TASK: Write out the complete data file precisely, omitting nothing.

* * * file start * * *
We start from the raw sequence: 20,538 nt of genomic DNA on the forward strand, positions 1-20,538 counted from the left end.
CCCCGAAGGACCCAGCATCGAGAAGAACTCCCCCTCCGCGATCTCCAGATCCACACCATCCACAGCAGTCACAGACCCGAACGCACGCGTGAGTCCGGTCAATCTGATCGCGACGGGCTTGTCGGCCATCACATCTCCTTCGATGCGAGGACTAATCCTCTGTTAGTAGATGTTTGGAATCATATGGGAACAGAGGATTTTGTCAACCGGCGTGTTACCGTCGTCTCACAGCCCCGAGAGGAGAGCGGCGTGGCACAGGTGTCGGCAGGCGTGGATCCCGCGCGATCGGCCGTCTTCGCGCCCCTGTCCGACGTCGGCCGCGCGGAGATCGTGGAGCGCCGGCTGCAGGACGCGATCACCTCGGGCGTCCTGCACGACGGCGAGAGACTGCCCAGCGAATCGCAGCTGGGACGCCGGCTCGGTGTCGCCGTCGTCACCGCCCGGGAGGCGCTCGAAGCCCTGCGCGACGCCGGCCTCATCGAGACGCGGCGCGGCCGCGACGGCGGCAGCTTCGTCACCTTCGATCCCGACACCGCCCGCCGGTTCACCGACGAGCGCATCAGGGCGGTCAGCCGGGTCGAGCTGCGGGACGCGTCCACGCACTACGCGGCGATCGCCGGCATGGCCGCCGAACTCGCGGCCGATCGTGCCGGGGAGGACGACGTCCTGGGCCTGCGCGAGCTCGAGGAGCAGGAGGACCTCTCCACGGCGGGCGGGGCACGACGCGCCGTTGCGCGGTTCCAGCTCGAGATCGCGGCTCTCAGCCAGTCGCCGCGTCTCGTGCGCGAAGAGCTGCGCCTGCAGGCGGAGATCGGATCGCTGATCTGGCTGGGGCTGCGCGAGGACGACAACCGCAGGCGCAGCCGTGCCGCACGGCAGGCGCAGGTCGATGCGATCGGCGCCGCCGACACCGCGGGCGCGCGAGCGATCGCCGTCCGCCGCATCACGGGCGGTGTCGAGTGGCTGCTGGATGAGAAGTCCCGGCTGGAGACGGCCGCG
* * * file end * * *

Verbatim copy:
We start from the raw sequence: 20,538 nt of genomic DNA on the forward strand, positions 1-20,538 counted from the left end.
CCCCGAAGGACCCAGCATCGAGAAGAACTCCCCCTCCGCGATCTCCAGATCCACACCATCCACAGCAGTCACAGACCCGAACGCACGCGTGAGTCCGGTCAATCTGATCGCGACGGGCTTGTCGGCCATCACATCTCCTTCGATGCGAGGACTAATCCTCTGTTAGTAGATGTTTGGAATCATATGGGAACAGAGGATTTTGTCAACCGGCGTGTTACCGTCGTCTCACAGCCCCGAGAGGAGAGCGGCGTGGCACAGGTGTCGGCAGGCGTGGATCCCGCGCGATCGGCCGTCTTCGCGCCCCTGTCCGACGTCGGCCGCGCGGAGATCGTGGAGCGCCGGCTGCAGGACGCGATCACCTCGGGCGTCCTGCACGACGGCGAGAGACTGCCCAGCGAATCGCAGCTGGGACGCCGGCTCGGTGTCGCCGTCGTCACCGCCCGGGAGGCGCTCGAAGCCCTGCGCGACGCCGGCCTCATCGAGACGCGGCGCGGCCGCGACGGCGGCAGCTTCGTCACCTTCGATCCCGACACCGCCCGCCGGTTCACCGACGAGCGCATCAGGGCGGTCAGCCGGGTCGAGCTGCGGGACGCGTCCACGCACTACGCGGCGATCGCCGGCATGGCCGCCGAACTCGCGGCCGATCGTGCCGGGGAGGACGACGTCCTGGGCCTGCGCGAGCTCGAGGAGCAGGAGGACCTCTCCACGGCGGGCGGGGCACGACGCGCCGTTGCGCGGTTCCAGCTCGAGATCGCGGCTCTCAGCCAGTCGCCGCGTCTCGTGCGCGAAGAGCTGCGCCTGCAGGCGGAGATCGGATCGCTGATCTGGCTGGGGCTGCGCGAGGACGACAACCGCAGGCGCAGCCGTGCCGCACGGCAGGCGCAGGTCGATGCGATCGGCGCCGCCGACACCGCGGGCGCGCGAGCGATCGCCGTCCGCCGCATCACGGGCGGTGTCGAGTGGCTGCTGGATGAGAAGTCCCGGCTGGAGACGGCCGCG